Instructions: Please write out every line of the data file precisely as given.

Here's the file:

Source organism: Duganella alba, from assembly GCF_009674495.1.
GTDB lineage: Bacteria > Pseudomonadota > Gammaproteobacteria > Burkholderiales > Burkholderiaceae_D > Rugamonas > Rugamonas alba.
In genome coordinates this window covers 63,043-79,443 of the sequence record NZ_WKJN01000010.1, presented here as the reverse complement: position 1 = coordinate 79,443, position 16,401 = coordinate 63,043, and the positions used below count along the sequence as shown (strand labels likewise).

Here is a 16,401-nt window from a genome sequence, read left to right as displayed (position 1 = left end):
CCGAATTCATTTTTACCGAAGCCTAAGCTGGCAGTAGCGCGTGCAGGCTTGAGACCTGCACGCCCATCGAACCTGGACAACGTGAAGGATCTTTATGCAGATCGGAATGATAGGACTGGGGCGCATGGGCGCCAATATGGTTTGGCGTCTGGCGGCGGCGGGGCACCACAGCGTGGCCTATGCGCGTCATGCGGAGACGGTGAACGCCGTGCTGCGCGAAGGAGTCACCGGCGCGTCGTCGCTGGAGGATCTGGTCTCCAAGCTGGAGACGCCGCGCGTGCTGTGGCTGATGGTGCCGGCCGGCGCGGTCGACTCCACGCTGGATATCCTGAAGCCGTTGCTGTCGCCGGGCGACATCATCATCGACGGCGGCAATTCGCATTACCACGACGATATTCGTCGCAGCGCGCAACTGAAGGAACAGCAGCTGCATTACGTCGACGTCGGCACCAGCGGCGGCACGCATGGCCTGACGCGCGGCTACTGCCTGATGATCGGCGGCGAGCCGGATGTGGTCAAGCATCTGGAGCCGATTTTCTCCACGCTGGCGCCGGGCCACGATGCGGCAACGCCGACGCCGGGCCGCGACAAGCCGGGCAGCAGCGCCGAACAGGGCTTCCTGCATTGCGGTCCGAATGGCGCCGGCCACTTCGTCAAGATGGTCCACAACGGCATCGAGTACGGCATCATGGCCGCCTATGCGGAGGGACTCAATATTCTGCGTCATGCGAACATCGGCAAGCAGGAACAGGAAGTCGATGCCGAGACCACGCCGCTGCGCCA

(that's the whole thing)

Source organism: Duganella alba, from assembly GCF_009674495.1.
GTDB lineage: Bacteria > Pseudomonadota > Gammaproteobacteria > Burkholderiales > Burkholderiaceae_D > Rugamonas > Rugamonas alba.
In genome coordinates this window covers 63,043-79,443 of the sequence record NZ_WKJN01000010.1, presented here as the reverse complement: position 1 = coordinate 79,443, position 16,401 = coordinate 63,043, and the positions used below count along the sequence as shown (strand labels likewise).

Here is a 16,401-nt window from a genome sequence, read left to right as displayed (position 1 = left end):
CCGAATTCATTTTTACCGAAGCCTAAGCTGGCAGTAGCGCGTGCAGGCTTGAGACCTGCACGCCCATCGAACCTGGACAACGTGAAGGATCTTTATGCAGATCGGAATGATAGGACTGGGGCGCATGGGCGCCAATATGGTTTGGCGTCTGGCGGCGGCGGGGCACCACAGCGTGGCCTATGCGCGTCATGCGGAGACGGTGAACGCCGTGCTGCGCGAAGGAGTCACCGGCGCGTCGTCGCTGGAGGATCTGGTCTCCAAGCTGGAGACGCCGCGCGTGCTGTGGCTGATGGTGCCGGCCGGCGCGGTCGACTCCACGCTGGATATCCTGAAGCCGTTGCTGTCGCCGGGCGACATCATCATCGACGGCGGCAATTCGCATTACCACGACGATATTCGTCGCAGCGCGCAACTGAAGGAACAGCAGCTGCATTACGTCGACGTCGGCACCAGCGGCGGCACGCATGGCCTGACGCGCGGCTACTGCCTGATGATCGGCGGCGAGCCGGATGTGGTCAAGCATCTGGAGCCGATTTTCTCCACGCTGGCGCCGGGCCACGATGCGGCAACGCCGACGCCGGGCCGCGACAAGCCGGGCAGCAGCGCCGAACAGGGCTTCCTGCATTGCGGTCCGAATGGCGCCGGCCACTTCGTCAAGATGGTCCACAACGGCATCGAGTACGGCATCATGGCCGCCTATGCGGAGGGACTCAATATTCTGCGTCATGCGAACATCGGCAAGCAGGAACAGGAAGTCGATGCCGAGACCACGCCGCTGCGCCA